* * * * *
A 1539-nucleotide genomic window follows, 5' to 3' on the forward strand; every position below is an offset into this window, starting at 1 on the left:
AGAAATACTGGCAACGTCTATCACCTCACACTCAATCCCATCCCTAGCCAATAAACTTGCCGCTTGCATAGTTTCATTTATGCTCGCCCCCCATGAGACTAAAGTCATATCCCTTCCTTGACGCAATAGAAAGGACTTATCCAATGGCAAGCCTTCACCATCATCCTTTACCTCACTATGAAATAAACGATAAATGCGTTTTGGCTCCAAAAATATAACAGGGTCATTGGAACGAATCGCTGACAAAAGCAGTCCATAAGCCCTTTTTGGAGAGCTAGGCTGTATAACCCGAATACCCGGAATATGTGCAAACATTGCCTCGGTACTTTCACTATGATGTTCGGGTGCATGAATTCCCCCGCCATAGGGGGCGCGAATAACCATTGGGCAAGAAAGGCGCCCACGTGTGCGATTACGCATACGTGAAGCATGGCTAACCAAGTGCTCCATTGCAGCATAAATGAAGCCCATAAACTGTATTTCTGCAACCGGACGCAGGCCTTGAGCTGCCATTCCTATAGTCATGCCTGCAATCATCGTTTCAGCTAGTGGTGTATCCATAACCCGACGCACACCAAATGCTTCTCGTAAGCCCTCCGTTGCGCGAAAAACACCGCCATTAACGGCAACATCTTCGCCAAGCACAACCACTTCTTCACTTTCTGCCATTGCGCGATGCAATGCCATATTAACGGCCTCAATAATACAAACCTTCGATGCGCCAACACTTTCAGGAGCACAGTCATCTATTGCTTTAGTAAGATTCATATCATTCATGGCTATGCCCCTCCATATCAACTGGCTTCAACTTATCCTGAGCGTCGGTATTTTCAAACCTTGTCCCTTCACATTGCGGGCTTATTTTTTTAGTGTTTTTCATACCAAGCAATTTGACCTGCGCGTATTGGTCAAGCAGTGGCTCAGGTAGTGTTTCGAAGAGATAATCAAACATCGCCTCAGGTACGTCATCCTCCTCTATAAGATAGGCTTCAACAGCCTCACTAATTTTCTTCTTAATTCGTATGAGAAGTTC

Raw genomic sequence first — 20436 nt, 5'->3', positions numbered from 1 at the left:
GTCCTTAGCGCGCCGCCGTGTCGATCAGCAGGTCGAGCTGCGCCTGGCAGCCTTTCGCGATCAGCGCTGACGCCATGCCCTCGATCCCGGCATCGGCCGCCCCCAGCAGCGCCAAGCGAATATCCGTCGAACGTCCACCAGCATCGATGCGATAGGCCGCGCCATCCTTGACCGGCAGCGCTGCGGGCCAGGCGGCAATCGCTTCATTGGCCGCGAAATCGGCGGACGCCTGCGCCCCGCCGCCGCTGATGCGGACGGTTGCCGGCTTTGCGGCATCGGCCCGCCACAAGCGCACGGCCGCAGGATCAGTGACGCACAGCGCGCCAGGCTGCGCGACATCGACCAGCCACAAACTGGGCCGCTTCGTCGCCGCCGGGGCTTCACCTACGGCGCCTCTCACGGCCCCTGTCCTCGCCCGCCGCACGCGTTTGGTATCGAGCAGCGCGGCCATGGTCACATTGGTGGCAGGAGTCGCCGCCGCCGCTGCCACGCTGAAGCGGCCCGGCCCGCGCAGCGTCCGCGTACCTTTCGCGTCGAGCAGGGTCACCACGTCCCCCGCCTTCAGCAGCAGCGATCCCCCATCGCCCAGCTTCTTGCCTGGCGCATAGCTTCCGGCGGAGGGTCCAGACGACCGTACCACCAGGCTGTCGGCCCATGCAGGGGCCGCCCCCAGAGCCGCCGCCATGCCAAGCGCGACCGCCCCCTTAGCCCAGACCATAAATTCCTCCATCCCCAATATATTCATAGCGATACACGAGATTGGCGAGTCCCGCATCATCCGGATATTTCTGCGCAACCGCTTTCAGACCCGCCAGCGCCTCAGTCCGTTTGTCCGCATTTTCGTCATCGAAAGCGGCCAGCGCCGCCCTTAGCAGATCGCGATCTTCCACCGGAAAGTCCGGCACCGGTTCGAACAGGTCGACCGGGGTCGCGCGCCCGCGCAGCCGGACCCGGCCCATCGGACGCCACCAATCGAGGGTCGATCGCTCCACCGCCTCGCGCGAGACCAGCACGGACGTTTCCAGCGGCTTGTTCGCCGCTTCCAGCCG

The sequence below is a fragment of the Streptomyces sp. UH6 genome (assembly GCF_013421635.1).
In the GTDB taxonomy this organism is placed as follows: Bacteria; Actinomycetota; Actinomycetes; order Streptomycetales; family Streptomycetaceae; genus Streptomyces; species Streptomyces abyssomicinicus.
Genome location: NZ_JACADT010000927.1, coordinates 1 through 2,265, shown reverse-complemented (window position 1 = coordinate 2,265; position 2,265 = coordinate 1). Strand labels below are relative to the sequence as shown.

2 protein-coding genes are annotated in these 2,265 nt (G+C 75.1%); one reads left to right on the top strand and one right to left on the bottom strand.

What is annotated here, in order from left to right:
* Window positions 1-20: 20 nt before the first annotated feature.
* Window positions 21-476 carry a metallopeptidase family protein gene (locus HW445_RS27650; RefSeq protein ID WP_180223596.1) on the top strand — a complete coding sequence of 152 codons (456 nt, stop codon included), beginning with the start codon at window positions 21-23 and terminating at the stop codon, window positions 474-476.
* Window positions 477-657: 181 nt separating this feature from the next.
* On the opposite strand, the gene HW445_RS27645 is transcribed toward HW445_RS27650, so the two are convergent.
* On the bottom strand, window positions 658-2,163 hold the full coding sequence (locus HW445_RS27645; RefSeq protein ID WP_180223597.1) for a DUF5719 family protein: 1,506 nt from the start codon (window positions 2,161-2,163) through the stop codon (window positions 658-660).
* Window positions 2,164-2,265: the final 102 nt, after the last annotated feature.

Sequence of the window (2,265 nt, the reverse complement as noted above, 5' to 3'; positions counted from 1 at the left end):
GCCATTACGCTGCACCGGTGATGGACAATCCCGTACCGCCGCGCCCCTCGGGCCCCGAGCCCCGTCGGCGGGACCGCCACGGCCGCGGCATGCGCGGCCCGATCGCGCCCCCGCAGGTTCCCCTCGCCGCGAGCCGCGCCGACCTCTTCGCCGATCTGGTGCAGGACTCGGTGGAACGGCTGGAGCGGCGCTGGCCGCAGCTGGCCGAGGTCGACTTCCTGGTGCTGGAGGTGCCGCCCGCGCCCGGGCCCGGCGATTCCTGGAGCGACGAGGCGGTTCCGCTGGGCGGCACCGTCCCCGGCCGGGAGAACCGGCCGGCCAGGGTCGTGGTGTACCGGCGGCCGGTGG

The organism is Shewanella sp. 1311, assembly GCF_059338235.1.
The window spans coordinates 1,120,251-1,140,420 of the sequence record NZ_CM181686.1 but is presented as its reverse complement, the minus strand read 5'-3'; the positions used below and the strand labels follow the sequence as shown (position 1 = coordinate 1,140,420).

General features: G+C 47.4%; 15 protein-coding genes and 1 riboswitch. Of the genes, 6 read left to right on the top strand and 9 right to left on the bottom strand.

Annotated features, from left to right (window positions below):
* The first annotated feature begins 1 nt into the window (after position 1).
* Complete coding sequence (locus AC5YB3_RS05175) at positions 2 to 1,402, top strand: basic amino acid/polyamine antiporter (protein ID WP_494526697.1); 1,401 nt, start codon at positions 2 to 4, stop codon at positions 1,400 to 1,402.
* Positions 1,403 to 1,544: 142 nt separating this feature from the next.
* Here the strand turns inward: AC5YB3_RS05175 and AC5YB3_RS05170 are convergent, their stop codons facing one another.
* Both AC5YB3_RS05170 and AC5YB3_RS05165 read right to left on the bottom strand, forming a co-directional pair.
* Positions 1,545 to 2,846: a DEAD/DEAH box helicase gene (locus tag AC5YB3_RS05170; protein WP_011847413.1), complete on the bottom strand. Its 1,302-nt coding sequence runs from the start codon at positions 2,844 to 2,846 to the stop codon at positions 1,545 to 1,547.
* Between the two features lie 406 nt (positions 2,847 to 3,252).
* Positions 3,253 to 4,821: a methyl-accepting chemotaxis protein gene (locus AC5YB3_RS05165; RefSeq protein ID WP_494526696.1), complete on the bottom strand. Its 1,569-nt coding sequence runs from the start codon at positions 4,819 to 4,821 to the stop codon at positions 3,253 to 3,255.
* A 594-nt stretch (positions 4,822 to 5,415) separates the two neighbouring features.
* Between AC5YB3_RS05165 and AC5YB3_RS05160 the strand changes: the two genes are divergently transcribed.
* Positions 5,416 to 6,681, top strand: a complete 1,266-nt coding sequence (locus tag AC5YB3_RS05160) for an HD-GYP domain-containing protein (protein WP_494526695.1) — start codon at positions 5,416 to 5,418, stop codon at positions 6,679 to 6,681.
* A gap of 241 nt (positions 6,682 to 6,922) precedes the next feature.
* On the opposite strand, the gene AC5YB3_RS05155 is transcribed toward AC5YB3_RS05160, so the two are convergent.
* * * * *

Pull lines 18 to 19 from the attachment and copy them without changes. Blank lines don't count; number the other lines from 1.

The organism is Shewanella sp. 1311, assembly GCF_059338235.1.
The window spans coordinates 1,120,251-1,140,420 of the sequence record NZ_CM181686.1 but is presented as its reverse complement, the minus strand read 5'-3'; the positions used below and the strand labels follow the sequence as shown (position 1 = coordinate 1,140,420).